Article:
From Wikipedia, the free encyclopedia.
Risotto (/rɪˈzɒtoʊ/, Italian: [riˈzɔtto], from riso meaning “rice” is a northern Italian rice dish cooked with broth until it reaches a creamy consistency. The broth can be derived from meat, fish, or vegetables. Many types of risotto contain butter, onion, white wine, and parmesan cheese. It is one of the most common ways of cooking rice in Italy. Saffron was originally used for flavor and its signature yellow color.
- white wine,
- parmesan cheese
Place of origins
Risotto in Italy is normally the first course served before the main course, but risotto alla Milanese is often served with ossobuco alla Milanese as the main course.
Risotto alla milanese (ris sgiald or risot a la milanesa in Lombard language), is, together with cotoletta alla milanese and panettone, the most typical and famous dish of Milan. It is a risotto whose main ingredients, in addition to those necessary to prepare a risotto in white, are saffron, from which it derives its characteristic yellow color, and ox marrow. It can also be served as a side dish of ossobuco, another typical Milanese dish.
The origins of risotto alla milanese date back to the Middle Ages and are connected to a similar recipe of Arab and Jewish cuisine. In the Middle Ages, in Italy, this dish was known as riso col zafran.
Risotto alla Milanese was born in 1574 at the table of the Belgian glassmaker Valerio di Fiandra, who was living in Milan because he was working on the windows of Milan Cathedral. For his daughter’s wedding, his colleague’s glassmakers added saffron to a white risotto with butter: this spice was used by glassmakers to obtain a particular yellow coloration of glass. The new dish was immediately successful, both for its taste and its yellow tonality, which recalled gold, a synonym of richness. Saffron also has pharmacological properties, and therefore yellow risotto soon spread in Milan’s taverns and inns.
Risotto alla Milanese immediately disappeared from the chronicles to reappear on documents in 1809, when it was defined as “yellow rice in the pan.” Later on, in 1829, in another recipe book, the famous Milanese dish is described as “risotto alla Milanese Giallo” (yellow risotto Milanese style), taking the name with which it is universally known still today.
Risotto alla Milanese in the Fascist Regime
Risotto alla Milanese was present in various versions in cookbooks which, from the beginning of the 20th century, began to be written by women as well, even though they only contained a list of ingredients, without any other indications about the doses or the cooking method. In 1917 the National Association of Cooks published Cucina di Guerra (War Cookery), which gathered recipes particularly economical and practical by including the necessary quantities in every recipe.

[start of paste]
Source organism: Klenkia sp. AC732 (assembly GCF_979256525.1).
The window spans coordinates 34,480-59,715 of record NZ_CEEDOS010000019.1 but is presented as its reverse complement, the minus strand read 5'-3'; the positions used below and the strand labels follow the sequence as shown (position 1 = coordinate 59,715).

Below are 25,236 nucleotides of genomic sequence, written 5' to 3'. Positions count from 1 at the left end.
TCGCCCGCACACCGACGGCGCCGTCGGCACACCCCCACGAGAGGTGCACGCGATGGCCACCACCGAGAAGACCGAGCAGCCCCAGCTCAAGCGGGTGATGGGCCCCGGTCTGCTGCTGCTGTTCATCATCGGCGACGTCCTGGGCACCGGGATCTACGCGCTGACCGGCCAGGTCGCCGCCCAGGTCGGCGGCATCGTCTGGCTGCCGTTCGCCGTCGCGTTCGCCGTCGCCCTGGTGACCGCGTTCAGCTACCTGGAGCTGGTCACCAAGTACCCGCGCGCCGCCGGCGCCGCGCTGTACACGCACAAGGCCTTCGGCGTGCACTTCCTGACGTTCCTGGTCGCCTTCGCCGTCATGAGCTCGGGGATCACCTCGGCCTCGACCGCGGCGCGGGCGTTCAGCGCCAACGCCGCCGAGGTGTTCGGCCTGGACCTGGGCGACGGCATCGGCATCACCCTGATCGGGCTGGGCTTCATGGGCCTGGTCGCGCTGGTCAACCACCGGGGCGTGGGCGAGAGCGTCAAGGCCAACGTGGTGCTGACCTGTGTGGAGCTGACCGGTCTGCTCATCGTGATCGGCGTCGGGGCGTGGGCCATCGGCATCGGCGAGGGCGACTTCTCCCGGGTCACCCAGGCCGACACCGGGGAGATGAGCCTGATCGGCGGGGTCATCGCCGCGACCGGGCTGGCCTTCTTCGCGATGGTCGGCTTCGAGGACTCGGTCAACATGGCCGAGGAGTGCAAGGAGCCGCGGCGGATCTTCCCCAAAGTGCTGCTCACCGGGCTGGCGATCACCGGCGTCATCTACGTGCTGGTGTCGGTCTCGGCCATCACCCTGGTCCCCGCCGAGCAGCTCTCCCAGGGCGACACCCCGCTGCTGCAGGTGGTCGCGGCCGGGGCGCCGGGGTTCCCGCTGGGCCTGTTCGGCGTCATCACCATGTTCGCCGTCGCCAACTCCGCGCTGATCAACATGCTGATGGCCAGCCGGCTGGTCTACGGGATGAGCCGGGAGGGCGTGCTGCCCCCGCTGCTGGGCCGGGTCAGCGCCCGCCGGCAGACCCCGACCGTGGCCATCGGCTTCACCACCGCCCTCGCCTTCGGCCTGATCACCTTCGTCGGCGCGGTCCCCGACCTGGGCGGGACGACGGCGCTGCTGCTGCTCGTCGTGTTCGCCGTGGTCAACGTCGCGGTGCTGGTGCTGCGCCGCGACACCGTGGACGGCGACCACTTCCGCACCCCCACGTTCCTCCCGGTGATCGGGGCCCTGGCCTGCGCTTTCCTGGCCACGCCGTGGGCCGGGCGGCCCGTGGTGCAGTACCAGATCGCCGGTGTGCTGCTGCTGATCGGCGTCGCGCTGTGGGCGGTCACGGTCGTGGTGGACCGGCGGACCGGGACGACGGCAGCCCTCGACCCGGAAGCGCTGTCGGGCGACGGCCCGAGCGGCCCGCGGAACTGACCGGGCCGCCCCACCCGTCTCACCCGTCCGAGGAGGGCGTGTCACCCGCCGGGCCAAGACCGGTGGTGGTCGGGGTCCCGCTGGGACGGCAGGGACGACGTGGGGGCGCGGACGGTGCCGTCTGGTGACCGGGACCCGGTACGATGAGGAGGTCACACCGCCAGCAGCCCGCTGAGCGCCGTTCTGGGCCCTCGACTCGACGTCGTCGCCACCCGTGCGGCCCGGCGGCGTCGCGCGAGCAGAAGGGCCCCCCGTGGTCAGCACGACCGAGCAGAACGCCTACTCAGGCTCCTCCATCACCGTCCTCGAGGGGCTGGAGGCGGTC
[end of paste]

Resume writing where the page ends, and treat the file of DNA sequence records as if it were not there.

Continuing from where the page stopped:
Grains of rice – Carnaroli quality
One of the cornerstones of the Regime was the return to traditional values, which saw in culinary ability an indispensable dowry for young brides. For this reason, the first editions of cookbooks such as Cucina pratica (Practical Cooking) of 1936 were written by the anonymous Aunt Carolina.
The exportation of the recipe
In 1984 wrote Gualtiero Marchesi’s modern interpretation, one of the most famous, “oro e zafferano” (gold and saffron), which, besides specifying the quality of rice (Carnaroli), adds, at the last moment, four excellent gold leaflets.
At the beginning of the 1980s, in Italian restaurants in the United States of America, risotto became the most popular dish, so much so that in 1993 Florence Fabricant, an American food critic and writer, published an article on risotto in the American newspaper Nation’s Restaurant News, entitled Mystique of Risotto.
The recipe that was deposited at the Municipality of Milan
By resolving the Municipal Council of the Municipality of Milan, on December 14th, 2007, the following recipe received the recognition of Denominazione Comunale (De.Co.) of Risotto alla Milanese. The acronym De.Co. in Italy indicates the belonging of a dish to a territory, and the Municipalities recognize it to the gastronomic products more connected to the territory and the local community.
Ingredients: for 6 people
30 g of minced beef or ox marrow
2-3 l of reduced boiling broth: it should not be "stock cube".
Two tablespoons of light and dark beef roast fat (if missing, increase the marrow to 60 g)
One small finely chopped onion
A tuft of saffron pistils or a sachet of saffron
Plenty of grated parmesan cheese
50 g of butter
How to make Risotto alla Milanese
Here is the preparation
Place the marrow, butter, roast fat, and onion in a saucepan. Cook over low heat until the onion is golden brown. Add the rice and stir well to allow it to absorb the seasoning. At this point, turn up the heat and start pouring the boiling broth over the rice in ladles, stirring regularly with a wooden spoon. As the broth evaporates and is absorbed, continue to cook over high heat, adding more broth in ladles until the rice is cooked, making sure the rice remains al dente (cooking time from 14 to 18 minutes approximately, depending on the quality of rice used). When the rice is two-thirds cooked, add the saffron pistils previously dissolved in the broth: however, if powdered saffron is used, it must be added at the end of cooking not to lose its aroma. When cooked, add the butter and Parmesan cheese and allow to thicken for a few minutes. Add salt to taste. The risotto should be pretty liquid (“all’onda”), with the grains well divided but bound together by a creamy mixture. It is essential never to add wine, which would kill the aroma of the saffron. Do not cook more than seven/eight portions at a time.